Oxygen Sensor Basics
As mentioned before, your 1.5L Honda Civic's fuel injection computer uses the oxygen sensor as a feedback sensor to find out whether it's injecting to much fuel or not enough.
You and I can find out if the oxygen sensor is doing its job by tapping into its signal wire with a multimeter. But to really understand how the O2 sensor reports a rich or a lean condition we need to know how it works.
Here are some more specifics:
As the engine runs, the computer is constantly injecting fuel. If it injects too much, the oxygen sensor reacts by producing a voltage above 0.500 Volts (this voltage can go as high as 0.900 to 1.0 volt).
Any voltage above 0.500 Volts, and the fuel injection computer considers this a Rich condition. When the computer sees this Rich condition, it starts to inject less fuel.
As the computer starts to inject less fuel it may go too far and not inject enough. When the computer does not inject enough fuel the O2 sensor reacts by producing a voltage below 0.500 Volts. Depending on how Lean the air/fuel mixture is, the O2 sensor's voltage can go as low as 0.050 to 0.100 Volts.
When the computer sees these voltage numbers, it knows it's creating a Lean air/fuel mixture and starts to inject more fuel.
This process of adjusting the amount of fuel being injected to compensate for the alternating rich and lean conditions caused by the computer goes on the entire time the engine is running (and if the O2 sensor is working correctly).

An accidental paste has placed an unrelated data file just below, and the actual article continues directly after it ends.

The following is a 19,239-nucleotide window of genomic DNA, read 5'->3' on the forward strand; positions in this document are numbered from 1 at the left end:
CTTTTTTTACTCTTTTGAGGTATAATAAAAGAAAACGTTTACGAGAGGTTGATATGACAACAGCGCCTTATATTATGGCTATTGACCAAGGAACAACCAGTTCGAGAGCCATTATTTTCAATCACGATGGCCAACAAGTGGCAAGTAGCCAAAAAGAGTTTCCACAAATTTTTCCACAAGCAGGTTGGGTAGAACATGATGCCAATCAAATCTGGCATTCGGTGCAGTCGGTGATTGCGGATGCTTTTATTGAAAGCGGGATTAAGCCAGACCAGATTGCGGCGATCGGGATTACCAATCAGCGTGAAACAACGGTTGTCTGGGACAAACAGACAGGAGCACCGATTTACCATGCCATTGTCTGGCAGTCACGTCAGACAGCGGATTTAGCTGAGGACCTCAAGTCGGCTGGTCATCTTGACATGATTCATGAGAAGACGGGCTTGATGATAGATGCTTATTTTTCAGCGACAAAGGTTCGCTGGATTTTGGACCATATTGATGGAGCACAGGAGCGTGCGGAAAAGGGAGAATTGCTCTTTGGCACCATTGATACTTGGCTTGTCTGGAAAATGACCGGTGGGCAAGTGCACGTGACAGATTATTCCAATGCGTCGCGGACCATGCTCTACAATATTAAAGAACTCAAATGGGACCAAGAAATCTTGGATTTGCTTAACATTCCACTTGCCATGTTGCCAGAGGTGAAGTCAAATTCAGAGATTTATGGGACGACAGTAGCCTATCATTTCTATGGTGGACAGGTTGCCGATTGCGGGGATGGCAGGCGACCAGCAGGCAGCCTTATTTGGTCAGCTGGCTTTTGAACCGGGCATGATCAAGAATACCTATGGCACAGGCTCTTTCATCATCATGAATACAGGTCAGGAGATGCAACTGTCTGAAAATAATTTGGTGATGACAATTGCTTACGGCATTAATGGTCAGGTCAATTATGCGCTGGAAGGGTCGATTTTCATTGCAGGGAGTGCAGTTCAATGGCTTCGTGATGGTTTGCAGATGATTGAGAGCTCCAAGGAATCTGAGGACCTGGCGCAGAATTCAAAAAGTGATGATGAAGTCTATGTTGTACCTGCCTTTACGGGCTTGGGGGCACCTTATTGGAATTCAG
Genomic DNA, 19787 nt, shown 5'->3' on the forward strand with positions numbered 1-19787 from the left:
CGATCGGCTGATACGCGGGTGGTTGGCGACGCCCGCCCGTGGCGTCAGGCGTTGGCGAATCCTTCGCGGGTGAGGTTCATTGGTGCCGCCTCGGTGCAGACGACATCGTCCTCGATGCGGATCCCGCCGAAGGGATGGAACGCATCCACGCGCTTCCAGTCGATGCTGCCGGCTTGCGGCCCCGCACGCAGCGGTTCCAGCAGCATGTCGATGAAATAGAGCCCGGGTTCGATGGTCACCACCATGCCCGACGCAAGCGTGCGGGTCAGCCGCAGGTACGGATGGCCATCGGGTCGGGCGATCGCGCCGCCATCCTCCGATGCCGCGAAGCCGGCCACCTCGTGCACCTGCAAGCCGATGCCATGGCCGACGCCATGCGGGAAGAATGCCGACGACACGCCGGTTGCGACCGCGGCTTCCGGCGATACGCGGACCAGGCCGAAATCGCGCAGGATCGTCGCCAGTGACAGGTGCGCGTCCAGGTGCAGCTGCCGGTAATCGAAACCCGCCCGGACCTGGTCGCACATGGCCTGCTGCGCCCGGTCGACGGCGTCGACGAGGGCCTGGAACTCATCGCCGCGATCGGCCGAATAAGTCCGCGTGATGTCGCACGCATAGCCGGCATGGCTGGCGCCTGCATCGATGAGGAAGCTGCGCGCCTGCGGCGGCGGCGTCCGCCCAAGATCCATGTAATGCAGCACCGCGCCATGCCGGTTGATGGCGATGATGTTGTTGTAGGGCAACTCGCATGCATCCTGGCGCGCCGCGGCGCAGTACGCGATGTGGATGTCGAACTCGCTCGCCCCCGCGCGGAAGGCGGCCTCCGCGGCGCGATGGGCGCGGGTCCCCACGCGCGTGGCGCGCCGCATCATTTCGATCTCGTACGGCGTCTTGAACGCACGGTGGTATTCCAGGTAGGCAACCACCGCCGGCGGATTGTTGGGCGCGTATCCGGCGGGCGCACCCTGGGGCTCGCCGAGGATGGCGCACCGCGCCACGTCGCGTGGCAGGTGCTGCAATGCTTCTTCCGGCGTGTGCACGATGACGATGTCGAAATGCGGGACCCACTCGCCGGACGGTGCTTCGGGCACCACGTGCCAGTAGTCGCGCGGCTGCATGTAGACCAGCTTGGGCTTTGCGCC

All of these oxygen sensor voltages changes can be easily observed with a multimeter in Volts DC mode, and this is how I'm gonna' show you how to test them.
A correctly working O2 sensor will produce a voltage that will switch between a Lean and Rich condition several times every few seconds. So, if the voltage output of the O2 sensor stays fixed (when testing it), the O2 sensor has failed.
Oxygen Sensor Codes Keep Coming Back
There's a good chance that you have tested the O2 sensor on your Honda and it tested good or you replaced it, but it didn't solve the problem.
When this happens, it usually means that the problem (that's made us think the O2 sensor was bad) is being caused by something else. That something else is causing a Rich or a Lean condition that is causing the O2 sensor code.
Some of the things that can cause a Rich condition are:
- A cylinder misfire caused by:
- Bad spark plugs.
- Bad spark plug wires.
- Bad distributor cap.
- Clogged or leaking fuel injectors that are not atomizing the fuel correctly.
- Bad fuel pressure regulator for leaking fuel into each vacuum hose.
Some of the things that can cause a Lean condition are:
- vacuum leaks caused by:
- Bad intake manifold gaskets.
- Leaking or broken vacuum hoses.
- Extremely clogged fuel filter.
- Bad fuel pump that is not producing enough pressure or volume.
My suggestion to you is to take a good look at some of the above components and see what condition they're in or if they need to be tested before replacing any of them.
More 1.5L Honda Test Tutorials
I've written quite a few 1.5L Honda Civic tutorials that may help you troubleshoot the issues on your Honda Civic. You can find the complete list at: Honda 1.5L Index Of Articles.
Here's a sample of the Honda 1.5L articles you'll find:
- How To Test The MAP Sensor (1.5L Honda Civic).
- How To Test The Throttle Position Sensor (1992-1995 1.5L Honda Civic).
- How To Test Engine Compression (Honda 1.5L).
- How To Test The Fuel Pump In 2 Tests (1.5L Honda Civic).
- How To Test The Igniter, Ignition Coil Accord, Civic, CRV, and Odyssey (at easyautodiagnostics.com).
If this info saved the day, buy me a beer!